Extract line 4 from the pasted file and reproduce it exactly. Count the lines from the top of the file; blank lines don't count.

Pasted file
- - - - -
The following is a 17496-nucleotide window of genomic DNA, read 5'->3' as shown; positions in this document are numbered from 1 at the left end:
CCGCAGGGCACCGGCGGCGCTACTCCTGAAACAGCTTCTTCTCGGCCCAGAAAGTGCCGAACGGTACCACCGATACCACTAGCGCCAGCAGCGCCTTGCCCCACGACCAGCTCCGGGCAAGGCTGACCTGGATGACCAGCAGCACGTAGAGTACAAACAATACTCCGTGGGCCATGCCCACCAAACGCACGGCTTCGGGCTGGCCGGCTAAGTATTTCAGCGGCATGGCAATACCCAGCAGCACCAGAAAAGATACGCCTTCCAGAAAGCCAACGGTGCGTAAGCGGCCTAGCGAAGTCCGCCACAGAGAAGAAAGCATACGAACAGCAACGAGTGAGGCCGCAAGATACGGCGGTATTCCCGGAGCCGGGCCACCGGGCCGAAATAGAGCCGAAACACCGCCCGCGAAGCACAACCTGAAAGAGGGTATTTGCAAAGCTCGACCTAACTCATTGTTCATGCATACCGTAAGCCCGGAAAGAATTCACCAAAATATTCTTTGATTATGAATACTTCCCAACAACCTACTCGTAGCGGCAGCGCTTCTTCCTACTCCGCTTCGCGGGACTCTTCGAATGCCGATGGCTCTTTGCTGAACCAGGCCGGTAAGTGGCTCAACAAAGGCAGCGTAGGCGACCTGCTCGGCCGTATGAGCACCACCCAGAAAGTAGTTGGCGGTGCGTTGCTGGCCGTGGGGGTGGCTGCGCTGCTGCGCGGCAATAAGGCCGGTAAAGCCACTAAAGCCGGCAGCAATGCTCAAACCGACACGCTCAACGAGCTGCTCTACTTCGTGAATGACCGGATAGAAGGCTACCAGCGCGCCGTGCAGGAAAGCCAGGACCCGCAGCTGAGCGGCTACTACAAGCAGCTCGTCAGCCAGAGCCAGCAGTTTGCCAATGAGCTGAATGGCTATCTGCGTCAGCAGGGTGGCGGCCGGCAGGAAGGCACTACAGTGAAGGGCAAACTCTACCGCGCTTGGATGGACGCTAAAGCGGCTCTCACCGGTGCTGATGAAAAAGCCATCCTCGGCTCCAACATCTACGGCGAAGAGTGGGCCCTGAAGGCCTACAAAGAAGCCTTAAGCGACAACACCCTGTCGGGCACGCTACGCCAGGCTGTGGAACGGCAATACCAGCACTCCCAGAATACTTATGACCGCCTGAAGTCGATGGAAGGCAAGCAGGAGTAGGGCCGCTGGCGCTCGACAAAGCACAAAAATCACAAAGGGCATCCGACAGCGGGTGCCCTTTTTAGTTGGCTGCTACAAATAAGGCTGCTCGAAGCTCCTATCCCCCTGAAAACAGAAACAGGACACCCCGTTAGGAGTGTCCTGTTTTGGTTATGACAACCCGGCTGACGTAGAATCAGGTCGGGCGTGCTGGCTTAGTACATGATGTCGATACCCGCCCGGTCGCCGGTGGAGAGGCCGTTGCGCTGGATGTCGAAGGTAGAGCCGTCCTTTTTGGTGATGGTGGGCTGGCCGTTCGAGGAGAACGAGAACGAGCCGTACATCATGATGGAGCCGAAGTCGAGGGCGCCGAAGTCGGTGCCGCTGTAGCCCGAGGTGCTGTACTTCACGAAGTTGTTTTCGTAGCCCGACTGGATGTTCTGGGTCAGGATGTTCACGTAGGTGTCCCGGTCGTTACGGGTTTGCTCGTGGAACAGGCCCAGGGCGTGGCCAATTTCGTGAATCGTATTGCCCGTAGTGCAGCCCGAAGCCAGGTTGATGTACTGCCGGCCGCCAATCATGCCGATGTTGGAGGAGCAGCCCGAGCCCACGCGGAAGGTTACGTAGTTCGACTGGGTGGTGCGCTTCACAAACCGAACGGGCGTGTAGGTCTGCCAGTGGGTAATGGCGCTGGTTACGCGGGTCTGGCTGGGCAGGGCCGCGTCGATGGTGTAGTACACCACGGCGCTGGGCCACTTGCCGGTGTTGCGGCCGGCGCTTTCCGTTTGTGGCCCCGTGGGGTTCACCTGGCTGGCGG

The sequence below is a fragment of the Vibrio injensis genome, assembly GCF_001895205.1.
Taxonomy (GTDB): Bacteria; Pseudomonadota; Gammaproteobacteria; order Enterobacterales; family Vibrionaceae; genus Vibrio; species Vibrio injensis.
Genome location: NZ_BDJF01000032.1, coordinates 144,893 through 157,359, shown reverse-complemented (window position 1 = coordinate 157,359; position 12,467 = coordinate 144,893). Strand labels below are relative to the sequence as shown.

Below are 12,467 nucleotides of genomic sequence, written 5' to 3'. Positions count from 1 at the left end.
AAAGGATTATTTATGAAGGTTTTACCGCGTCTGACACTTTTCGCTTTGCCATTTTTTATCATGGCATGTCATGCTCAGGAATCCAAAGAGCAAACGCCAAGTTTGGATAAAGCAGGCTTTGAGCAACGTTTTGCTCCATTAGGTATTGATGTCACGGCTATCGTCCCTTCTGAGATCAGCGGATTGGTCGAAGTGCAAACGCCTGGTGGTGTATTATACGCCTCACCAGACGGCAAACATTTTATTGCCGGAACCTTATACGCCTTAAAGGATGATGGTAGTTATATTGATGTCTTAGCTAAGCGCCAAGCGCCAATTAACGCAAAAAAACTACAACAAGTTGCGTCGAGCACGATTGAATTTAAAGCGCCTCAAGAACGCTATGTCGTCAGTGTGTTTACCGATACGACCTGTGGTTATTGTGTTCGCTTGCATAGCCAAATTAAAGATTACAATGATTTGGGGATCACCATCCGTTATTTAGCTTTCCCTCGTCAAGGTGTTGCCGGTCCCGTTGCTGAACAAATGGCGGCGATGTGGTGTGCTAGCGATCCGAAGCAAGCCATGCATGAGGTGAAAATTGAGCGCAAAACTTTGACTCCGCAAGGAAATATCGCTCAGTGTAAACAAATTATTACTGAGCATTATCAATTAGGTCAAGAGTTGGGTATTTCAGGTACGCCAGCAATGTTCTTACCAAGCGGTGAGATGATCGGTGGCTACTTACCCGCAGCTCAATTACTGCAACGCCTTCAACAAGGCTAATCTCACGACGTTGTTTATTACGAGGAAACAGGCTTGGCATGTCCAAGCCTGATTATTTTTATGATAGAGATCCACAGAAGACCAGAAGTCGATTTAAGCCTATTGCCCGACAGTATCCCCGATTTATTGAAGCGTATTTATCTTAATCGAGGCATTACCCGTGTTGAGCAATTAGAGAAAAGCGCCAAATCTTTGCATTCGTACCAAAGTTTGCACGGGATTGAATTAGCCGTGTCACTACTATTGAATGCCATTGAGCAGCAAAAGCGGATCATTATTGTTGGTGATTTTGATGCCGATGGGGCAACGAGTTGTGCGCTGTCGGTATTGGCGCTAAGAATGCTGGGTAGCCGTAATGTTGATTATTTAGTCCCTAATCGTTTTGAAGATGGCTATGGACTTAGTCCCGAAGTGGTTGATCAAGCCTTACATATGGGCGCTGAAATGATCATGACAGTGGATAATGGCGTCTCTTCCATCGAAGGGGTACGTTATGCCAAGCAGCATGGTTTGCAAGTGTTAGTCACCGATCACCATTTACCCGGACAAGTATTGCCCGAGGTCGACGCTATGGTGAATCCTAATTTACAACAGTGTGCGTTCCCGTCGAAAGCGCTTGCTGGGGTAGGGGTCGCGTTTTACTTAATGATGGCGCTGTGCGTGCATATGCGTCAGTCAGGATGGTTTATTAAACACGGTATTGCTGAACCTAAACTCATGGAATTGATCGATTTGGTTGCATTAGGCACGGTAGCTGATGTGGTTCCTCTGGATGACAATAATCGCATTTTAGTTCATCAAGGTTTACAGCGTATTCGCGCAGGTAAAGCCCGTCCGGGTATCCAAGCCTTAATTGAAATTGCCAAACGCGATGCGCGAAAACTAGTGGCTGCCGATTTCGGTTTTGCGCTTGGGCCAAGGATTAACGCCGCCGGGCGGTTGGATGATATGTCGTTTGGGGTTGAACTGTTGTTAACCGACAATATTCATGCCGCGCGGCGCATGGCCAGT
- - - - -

Taxonomy (GTDB): Bacteria; Pseudomonadota; Gammaproteobacteria; order Enterobacterales; family Vibrionaceae; genus Vibrio; species Vibrio injensis.